Following the American Civil War Sesquicentennial with day by day writings of the time, currently 1863.

Post image for Diary of a Southern Refugee, Judith White McGuire.

Diary of a Southern Refugee, Judith White McGuire.

July 19, 2013

Diary of a Southern Refugee During the War by Judith White McGuire

19th.—When shall we recover from this fatal trip into Pennsylvania? General Pettigrew, of North Carolina, fell on the retreat, at a little skirmish near the Falling Waters. Thus our best men seem to be falling on the right hand and on the left. When speaking of General P’s death, a friend related a circumstance which interested me. General P. was severely wounded at the battle of “Seven Pines.” He was lying in a helpless condition, when a young soldier of another command saw him, and, immediately stooping to the ground, assisted him in getting on his back, and was bearing him to a place of safety, when he (the soldier) was struck by a ball and instantly killed. The General fell to the ground, and remained there, unable to move, until he was captured by the enemy. He was subsequently incarcerated in Fort Delaware. Having learned from the soldier, while on his back, that his name was White, from Westmoreland County, Virginia, as soon as the General was exchanged he inquired for the family, and found that the mother was a respectable widow who had had five sons on the field, but one of whom survived. He immediately wrote to her, expressing his deep sense of obligation to her son for his gracious effort to save his life, delicately inquired into her circumstances, and offered, if necessary, to make a liberal provision for her. I did not learn the widow’s reply.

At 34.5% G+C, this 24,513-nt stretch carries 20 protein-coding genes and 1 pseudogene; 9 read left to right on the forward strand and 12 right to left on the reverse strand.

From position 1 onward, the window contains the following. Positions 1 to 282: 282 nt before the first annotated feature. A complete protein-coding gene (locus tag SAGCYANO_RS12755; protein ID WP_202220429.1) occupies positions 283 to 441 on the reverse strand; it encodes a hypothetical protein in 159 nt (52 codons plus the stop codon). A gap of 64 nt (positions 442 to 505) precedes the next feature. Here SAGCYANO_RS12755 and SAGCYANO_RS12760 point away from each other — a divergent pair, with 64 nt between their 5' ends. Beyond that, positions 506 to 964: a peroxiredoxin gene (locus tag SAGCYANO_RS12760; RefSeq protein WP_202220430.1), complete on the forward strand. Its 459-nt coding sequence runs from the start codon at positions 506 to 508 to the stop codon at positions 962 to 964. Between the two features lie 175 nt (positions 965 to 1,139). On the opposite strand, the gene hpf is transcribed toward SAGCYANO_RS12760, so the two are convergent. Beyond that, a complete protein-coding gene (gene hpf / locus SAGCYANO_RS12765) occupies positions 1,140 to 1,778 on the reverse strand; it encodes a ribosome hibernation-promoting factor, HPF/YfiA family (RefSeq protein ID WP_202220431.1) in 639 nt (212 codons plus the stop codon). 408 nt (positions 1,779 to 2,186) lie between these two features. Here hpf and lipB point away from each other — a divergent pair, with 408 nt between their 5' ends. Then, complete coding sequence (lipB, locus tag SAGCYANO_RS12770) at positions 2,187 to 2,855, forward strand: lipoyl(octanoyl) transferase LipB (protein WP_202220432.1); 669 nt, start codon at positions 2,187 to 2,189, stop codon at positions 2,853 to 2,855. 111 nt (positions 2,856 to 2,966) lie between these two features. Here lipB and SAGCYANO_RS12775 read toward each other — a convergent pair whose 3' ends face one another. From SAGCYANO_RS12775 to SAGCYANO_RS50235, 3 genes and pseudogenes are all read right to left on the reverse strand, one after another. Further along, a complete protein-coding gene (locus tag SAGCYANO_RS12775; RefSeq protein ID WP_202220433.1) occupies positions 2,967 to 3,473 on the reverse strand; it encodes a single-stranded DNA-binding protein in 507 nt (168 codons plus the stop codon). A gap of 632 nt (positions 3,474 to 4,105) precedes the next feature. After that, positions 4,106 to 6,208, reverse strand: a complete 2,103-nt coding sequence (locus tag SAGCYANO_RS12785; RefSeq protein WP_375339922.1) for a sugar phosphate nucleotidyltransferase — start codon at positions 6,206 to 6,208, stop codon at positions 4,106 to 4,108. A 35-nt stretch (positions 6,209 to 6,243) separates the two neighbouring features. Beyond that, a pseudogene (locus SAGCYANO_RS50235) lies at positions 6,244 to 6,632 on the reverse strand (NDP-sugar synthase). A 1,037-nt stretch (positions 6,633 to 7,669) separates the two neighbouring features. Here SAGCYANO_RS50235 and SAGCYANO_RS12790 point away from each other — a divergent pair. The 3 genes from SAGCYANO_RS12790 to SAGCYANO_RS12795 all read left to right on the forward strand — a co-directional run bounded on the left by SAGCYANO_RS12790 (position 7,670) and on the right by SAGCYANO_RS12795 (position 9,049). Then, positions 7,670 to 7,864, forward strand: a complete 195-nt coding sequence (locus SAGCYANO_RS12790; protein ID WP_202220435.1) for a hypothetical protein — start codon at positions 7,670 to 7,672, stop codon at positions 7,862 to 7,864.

We have had this week a visit of two days from Mrs. General Lee. She was on her way to the Hot Springs in pursuit of health, of which she stands greatly in need. She is a great sufferer from rheumatism, but is cheerful, notwithstanding her sufferings, bodily and mentally. She is, of course, unhappy about her imprisoned son, and, I should suppose, about the overpowering responsibilities of her noble husband; but of that you never hear a word from her. She left us this morning, in a box car, fitted up to suit an invalid, with a bed, chairs, etc. She was accompanied by the lovely wife of her captive son, also travelling in pursuit of health. Greater beauty and sweetness rarely fall to the lot of woman; and as I looked at the sad, delicate lineaments of her young face, I could but inwardly pray that the terrible threats denounced against her husband by Yankee authority might never reach her ear; for, though we do not believe that they will dare to offer him violence, yet the mere suggestion would be enough to make her very miserable. Yesterday morning we had quite a pleasant diversion, in attending a marriage in the village. Mr. —— performed the ceremony, and we afterwards breakfasted with the bridal party. We then proceeded to Richmond—they to spend their honeymoon in and around the city, and we to our duties there.

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